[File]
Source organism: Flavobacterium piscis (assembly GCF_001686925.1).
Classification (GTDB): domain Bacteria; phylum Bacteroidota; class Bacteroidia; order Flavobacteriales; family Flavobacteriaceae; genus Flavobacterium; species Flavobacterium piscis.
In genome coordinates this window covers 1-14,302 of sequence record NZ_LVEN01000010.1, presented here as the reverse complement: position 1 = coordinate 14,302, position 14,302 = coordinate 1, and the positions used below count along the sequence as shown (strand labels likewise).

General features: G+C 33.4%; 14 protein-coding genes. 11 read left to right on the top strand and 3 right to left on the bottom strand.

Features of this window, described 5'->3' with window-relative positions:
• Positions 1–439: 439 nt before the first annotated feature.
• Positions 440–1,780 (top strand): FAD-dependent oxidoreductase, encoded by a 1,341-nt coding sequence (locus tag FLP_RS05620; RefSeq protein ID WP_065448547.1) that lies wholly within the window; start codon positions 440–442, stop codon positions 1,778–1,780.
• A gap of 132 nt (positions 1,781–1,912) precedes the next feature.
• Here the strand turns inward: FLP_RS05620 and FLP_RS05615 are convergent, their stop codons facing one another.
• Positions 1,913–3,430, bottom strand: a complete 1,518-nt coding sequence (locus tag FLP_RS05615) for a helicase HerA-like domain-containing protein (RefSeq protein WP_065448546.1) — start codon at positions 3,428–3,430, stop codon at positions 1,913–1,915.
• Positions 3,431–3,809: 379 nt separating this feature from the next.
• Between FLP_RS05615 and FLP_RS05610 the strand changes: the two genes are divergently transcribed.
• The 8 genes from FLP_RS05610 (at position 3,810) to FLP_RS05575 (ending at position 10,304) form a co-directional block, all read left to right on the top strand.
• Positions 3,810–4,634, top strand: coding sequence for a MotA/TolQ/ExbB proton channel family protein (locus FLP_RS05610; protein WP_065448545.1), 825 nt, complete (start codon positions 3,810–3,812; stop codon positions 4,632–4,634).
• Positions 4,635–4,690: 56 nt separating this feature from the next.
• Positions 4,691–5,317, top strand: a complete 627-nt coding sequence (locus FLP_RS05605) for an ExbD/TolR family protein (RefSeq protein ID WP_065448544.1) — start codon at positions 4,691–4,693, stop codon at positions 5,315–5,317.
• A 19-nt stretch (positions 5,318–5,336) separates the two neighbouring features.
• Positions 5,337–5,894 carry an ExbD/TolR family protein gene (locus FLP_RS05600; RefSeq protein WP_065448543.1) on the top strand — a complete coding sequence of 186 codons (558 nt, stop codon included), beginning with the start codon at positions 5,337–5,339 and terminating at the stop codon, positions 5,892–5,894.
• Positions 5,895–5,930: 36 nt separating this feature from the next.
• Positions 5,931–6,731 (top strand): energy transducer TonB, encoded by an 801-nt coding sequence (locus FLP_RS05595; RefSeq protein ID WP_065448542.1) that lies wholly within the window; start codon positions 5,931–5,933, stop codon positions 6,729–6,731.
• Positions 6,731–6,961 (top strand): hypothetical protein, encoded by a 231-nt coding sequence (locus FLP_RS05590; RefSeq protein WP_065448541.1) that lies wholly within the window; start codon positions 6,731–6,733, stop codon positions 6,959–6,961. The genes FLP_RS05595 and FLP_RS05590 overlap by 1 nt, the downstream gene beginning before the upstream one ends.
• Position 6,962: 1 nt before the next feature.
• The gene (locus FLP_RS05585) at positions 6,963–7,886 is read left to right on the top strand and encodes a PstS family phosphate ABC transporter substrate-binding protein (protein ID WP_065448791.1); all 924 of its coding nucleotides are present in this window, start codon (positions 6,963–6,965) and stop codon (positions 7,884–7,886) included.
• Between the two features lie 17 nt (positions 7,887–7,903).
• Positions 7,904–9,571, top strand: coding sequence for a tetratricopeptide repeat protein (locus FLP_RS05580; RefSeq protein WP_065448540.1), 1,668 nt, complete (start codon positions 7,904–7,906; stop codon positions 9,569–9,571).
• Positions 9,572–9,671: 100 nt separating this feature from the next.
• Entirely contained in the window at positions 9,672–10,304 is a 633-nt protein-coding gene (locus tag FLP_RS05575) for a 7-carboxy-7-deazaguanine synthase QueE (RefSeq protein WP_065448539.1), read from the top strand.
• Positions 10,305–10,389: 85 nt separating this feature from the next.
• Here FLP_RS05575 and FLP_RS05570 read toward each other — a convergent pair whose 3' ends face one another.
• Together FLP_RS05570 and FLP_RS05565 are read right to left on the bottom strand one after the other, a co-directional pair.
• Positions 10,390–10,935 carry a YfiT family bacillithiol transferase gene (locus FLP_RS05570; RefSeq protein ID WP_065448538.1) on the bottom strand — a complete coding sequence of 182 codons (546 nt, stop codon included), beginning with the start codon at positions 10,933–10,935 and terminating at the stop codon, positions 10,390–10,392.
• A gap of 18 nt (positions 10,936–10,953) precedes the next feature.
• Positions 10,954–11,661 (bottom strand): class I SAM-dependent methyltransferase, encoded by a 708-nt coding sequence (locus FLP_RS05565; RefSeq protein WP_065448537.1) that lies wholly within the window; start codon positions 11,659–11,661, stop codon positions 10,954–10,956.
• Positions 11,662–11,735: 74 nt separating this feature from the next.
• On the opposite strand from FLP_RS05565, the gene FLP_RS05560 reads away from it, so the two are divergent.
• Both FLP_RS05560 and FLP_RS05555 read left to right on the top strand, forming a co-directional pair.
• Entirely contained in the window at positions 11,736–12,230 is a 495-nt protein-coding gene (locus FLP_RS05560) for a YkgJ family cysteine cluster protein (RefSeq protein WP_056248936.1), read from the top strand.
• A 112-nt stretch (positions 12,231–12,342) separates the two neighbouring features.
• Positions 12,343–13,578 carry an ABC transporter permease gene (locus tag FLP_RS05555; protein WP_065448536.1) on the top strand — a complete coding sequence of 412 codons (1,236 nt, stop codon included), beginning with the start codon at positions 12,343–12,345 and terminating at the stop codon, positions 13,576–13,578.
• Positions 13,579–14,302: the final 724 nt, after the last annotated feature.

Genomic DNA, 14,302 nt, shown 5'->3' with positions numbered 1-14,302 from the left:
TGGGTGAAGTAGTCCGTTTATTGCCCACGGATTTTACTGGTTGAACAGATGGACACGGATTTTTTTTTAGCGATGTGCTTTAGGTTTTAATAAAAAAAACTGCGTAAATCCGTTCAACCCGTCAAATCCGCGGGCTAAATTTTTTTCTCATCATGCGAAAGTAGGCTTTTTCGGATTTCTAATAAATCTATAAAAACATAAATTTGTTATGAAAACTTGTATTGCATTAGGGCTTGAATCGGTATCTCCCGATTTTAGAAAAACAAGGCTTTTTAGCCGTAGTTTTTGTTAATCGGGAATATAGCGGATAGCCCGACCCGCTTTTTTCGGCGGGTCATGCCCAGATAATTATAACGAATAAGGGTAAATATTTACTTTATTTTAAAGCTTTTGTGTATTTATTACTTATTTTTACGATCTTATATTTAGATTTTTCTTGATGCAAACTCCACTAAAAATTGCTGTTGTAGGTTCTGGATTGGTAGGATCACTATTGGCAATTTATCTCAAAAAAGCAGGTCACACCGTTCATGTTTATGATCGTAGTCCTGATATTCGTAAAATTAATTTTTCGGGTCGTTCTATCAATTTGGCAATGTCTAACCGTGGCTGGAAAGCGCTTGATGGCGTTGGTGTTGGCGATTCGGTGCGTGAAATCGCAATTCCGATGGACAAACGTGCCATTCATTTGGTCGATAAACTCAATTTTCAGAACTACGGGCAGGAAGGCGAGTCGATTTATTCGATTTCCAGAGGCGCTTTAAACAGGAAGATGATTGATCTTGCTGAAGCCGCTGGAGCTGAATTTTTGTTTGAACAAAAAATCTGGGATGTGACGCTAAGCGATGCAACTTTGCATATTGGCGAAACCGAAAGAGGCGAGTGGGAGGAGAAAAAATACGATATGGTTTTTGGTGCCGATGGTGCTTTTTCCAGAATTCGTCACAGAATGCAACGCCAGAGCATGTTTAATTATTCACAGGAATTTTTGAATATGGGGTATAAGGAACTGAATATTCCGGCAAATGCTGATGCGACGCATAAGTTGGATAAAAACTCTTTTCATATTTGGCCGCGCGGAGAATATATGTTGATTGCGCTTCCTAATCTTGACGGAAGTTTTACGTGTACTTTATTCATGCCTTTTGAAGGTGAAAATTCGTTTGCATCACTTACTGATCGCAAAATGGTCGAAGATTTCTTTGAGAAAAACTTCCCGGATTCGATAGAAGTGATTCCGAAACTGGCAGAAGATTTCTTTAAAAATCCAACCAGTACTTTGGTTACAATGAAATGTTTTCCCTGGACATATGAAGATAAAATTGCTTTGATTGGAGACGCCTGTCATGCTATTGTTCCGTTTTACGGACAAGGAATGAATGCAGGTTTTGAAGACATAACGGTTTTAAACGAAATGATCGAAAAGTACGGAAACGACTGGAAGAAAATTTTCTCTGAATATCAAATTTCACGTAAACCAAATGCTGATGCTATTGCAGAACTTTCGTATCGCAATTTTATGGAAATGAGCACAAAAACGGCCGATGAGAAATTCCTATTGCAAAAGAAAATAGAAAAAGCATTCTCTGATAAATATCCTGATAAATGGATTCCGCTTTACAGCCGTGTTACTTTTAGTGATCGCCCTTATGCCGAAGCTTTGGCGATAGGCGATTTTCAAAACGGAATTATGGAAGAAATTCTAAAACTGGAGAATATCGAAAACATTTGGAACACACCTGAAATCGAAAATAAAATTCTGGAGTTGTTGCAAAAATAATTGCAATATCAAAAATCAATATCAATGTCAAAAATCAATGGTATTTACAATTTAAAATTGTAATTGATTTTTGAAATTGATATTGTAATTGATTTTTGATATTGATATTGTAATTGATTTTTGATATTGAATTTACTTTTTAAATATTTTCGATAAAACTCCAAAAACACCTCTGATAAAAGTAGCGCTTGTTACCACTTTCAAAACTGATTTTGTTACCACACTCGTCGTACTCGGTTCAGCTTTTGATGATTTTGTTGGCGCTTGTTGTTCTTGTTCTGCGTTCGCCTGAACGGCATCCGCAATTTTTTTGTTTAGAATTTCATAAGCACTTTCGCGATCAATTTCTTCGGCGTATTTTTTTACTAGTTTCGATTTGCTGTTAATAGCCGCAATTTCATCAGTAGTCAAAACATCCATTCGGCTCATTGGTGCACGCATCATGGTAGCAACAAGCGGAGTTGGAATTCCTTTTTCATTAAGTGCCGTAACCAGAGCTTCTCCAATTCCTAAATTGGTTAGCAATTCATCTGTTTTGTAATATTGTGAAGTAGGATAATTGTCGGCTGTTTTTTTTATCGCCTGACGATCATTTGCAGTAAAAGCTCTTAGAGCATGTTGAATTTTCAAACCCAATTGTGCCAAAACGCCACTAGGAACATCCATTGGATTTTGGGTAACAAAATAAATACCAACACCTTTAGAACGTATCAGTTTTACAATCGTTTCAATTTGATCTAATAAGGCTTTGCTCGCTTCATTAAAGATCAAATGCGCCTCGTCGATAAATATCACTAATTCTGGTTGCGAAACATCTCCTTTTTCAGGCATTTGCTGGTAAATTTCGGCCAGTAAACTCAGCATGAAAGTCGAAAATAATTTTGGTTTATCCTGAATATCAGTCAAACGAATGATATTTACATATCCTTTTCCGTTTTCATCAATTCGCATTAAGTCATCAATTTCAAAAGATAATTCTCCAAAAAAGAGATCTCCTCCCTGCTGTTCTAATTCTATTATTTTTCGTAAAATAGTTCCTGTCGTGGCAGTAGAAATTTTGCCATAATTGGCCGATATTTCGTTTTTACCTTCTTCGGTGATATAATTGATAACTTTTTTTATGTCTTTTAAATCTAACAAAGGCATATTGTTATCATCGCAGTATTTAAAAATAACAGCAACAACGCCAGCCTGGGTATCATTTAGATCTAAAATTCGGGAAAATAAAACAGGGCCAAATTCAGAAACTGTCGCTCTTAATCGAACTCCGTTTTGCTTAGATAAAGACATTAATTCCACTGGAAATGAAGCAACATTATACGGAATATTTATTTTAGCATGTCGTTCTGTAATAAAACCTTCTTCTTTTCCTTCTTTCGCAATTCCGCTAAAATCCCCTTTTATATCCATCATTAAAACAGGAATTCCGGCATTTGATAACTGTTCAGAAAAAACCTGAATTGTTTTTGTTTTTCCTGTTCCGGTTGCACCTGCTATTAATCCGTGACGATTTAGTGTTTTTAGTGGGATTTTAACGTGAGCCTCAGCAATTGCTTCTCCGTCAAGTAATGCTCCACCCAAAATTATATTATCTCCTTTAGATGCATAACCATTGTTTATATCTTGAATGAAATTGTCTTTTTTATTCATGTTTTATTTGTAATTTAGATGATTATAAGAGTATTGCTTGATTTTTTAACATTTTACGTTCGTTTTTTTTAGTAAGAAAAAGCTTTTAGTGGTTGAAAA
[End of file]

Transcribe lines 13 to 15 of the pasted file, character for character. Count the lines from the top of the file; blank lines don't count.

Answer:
• The 8 genes from FLP_RS05610 (at position 3,810) to FLP_RS05575 (ending at position 10,304) form a co-directional block, all read left to right on the top strand.
• Positions 3,810–4,634, top strand: coding sequence for a MotA/TolQ/ExbB proton channel family protein (locus FLP_RS05610; protein WP_065448545.1), 825 nt, complete (start codon positions 3,810–3,812; stop codon positions 4,632–4,634).
• Positions 4,635–4,690: 56 nt separating this feature from the next.